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Costa Rica Gold Mine Threatens Rare Bird and River Water Supply
CCT warns that open-pit mine will endanger the great green macaw as well as the San Juan River, which forms the country’s border with Nicaragua
SAN JOSE — The independent Tropical Scientific Center, or CCT, warned Wednesday that if a planned open-pit gold mine in northern Costa Rica begins operating it will endanger the great green macaw as well as the San Juan River, which forms the country’s border with Nicaragua.
Oliver Chassot, a CCT researcher who has spent 12 years monitoring populations of the exotic, endangered bird, told Efe Wednesday that the studies he has carried out indicate that the site of the mine “is part of a biological corridor” for the species.
“There’s a presence of great green macaws in Las Crucitas (the site of the mine). It’s not part of its nesting area, but the mine will have a negative impact on its population and habitat,” Chassot said, adding that Costa Rica is home to roughly 210 of these birds.
Canada-based Vanessa Ventures suspended work on the mine, which lies just 3 kilometers (1.8 miles) from the San Juan River, in September after Costa Rica’s Constitutional Court agreed to hear a challenge to the project.
CCT President Carlos Quesada said climate conditions in the area, one of the country’s rainiest, could cause mudslides inside the mine and lead to the filtration of chemicals into aquifers and the contamination of nearby rivers like the San Juan.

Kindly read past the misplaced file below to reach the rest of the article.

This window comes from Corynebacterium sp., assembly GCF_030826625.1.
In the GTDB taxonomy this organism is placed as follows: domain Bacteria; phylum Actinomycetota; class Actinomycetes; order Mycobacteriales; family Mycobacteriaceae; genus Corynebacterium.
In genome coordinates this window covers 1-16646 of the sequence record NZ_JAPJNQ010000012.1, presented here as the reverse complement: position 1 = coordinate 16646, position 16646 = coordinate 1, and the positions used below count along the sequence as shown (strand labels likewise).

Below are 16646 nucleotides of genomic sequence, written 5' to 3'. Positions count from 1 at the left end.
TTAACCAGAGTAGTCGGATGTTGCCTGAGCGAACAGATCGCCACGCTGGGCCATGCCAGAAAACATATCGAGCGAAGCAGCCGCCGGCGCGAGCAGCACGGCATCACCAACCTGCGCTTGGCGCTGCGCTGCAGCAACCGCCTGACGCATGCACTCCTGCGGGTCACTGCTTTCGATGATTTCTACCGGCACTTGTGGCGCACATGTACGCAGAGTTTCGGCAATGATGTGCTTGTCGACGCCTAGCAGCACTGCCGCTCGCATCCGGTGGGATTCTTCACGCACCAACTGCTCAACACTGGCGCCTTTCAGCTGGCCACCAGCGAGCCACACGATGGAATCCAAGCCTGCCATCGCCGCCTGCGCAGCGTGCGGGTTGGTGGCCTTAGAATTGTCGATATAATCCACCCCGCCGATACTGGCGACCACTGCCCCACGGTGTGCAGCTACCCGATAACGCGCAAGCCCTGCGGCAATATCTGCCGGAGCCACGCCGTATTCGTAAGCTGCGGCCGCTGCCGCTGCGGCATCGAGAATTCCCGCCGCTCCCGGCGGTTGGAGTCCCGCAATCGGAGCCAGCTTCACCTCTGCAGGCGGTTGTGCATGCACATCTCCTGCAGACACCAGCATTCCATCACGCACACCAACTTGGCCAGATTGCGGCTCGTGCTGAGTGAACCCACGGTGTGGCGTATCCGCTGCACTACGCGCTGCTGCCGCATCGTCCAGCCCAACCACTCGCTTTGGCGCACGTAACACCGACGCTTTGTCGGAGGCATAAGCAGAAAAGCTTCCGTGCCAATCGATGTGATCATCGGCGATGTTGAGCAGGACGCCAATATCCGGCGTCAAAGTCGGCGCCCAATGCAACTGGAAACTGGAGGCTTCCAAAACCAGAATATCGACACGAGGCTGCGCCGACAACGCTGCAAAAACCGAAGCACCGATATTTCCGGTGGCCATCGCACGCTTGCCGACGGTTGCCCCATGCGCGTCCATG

“We have to look at what development model this country wants: a sustainable one with collective long-term benefits or a short-term, particular one where an activity like mining benefits,” Quesada said.
Because of the mine’s proximity to the border with Nicaragua, the government in Managua has already sent two protest notes demanding that the project be halted. But Costa Rica has responded that it made a sovereign decision in the matter and that the mining activity will not affect the neighboring country.
The motion before the Constitutional Court was submitted to challenge a decree signed by President Oscar Arias and Environment Minister Roberto Dobles that characterized the Vanessa Ventures project as part of the “national interest.”
Under the decree, the company is allowed to chop down 191 hectares (471 acres) of woodlands, including some 200 endangered yellow almond trees, which are the main source of nourishment and nesting for the great green macaw.
Vanessa Ventures felled 50 hectares before it was ordered to halt the project.
The Costa Rican government and the company have defended the mining project, saying it will create some 200 jobs and generate greater tax revenues, local purchases, investment and salaries in Las Crucitas, an underdeveloped area.
Quesada said the mine represents a “short-term” vision of development because the 10-year concession offered to Vanessa Ventures will result in “irreversible” damage to soils and aquifers.
At least 700,000 ounces of gold valued at some $800 million are to be extracted and the company said its operations will not harm the environment because they will be carried out under the highest standards and with the use of cutting-edge technology.